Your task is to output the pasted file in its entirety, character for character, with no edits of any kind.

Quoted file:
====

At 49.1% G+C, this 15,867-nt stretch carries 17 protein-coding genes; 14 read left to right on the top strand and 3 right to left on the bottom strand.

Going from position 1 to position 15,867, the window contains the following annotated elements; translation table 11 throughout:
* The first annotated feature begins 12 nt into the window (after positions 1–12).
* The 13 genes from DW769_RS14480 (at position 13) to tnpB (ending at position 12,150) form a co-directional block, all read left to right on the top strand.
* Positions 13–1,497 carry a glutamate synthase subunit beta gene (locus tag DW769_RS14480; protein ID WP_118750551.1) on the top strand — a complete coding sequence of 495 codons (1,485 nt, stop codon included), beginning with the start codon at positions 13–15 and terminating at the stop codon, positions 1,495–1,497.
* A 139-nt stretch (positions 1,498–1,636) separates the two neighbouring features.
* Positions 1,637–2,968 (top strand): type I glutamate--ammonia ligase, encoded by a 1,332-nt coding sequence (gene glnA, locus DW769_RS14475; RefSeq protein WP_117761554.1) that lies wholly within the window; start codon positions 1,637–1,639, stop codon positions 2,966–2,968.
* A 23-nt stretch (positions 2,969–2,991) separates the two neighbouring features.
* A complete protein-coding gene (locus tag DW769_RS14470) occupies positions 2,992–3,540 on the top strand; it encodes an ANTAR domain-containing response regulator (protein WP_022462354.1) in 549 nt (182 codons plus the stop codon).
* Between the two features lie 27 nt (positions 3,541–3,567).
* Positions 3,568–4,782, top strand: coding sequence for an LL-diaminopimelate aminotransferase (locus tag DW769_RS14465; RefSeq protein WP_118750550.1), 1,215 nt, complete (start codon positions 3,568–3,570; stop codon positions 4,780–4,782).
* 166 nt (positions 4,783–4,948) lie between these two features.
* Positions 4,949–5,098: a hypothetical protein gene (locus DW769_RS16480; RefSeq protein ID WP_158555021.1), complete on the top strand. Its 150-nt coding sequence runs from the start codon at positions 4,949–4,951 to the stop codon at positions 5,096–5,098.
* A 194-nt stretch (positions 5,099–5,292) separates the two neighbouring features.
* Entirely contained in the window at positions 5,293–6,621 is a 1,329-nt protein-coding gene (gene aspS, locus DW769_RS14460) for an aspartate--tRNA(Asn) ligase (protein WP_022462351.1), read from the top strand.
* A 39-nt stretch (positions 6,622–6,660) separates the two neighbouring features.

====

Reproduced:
At 49.1% G+C, this 15,867-nt stretch carries 17 protein-coding genes; 14 read left to right on the top strand and 3 right to left on the bottom strand.

Going from position 1 to position 15,867, the window contains the following annotated elements; translation table 11 throughout:
* The first annotated feature begins 12 nt into the window (after positions 1–12).
* The 13 genes from DW769_RS14480 (at position 13) to tnpB (ending at position 12,150) form a co-directional block, all read left to right on the top strand.
* Positions 13–1,497 carry a glutamate synthase subunit beta gene (locus tag DW769_RS14480; protein ID WP_118750551.1) on the top strand — a complete coding sequence of 495 codons (1,485 nt, stop codon included), beginning with the start codon at positions 13–15 and terminating at the stop codon, positions 1,495–1,497.
* A 139-nt stretch (positions 1,498–1,636) separates the two neighbouring features.
* Positions 1,637–2,968 (top strand): type I glutamate--ammonia ligase, encoded by a 1,332-nt coding sequence (gene glnA, locus DW769_RS14475; RefSeq protein WP_117761554.1) that lies wholly within the window; start codon positions 1,637–1,639, stop codon positions 2,966–2,968.
* A 23-nt stretch (positions 2,969–2,991) separates the two neighbouring features.
* A complete protein-coding gene (locus tag DW769_RS14470) occupies positions 2,992–3,540 on the top strand; it encodes an ANTAR domain-containing response regulator (protein WP_022462354.1) in 549 nt (182 codons plus the stop codon).
* Between the two features lie 27 nt (positions 3,541–3,567).
* Positions 3,568–4,782, top strand: coding sequence for an LL-diaminopimelate aminotransferase (locus tag DW769_RS14465; RefSeq protein WP_118750550.1), 1,215 nt, complete (start codon positions 3,568–3,570; stop codon positions 4,780–4,782).
* 166 nt (positions 4,783–4,948) lie between these two features.
* Positions 4,949–5,098: a hypothetical protein gene (locus DW769_RS16480; RefSeq protein ID WP_158555021.1), complete on the top strand. Its 150-nt coding sequence runs from the start codon at positions 4,949–4,951 to the stop codon at positions 5,096–5,098.
* A 194-nt stretch (positions 5,099–5,292) separates the two neighbouring features.
* Entirely contained in the window at positions 5,293–6,621 is a 1,329-nt protein-coding gene (gene aspS, locus DW769_RS14460) for an aspartate--tRNA(Asn) ligase (protein WP_022462351.1), read from the top strand.
* A 39-nt stretch (positions 6,622–6,660) separates the two neighbouring features.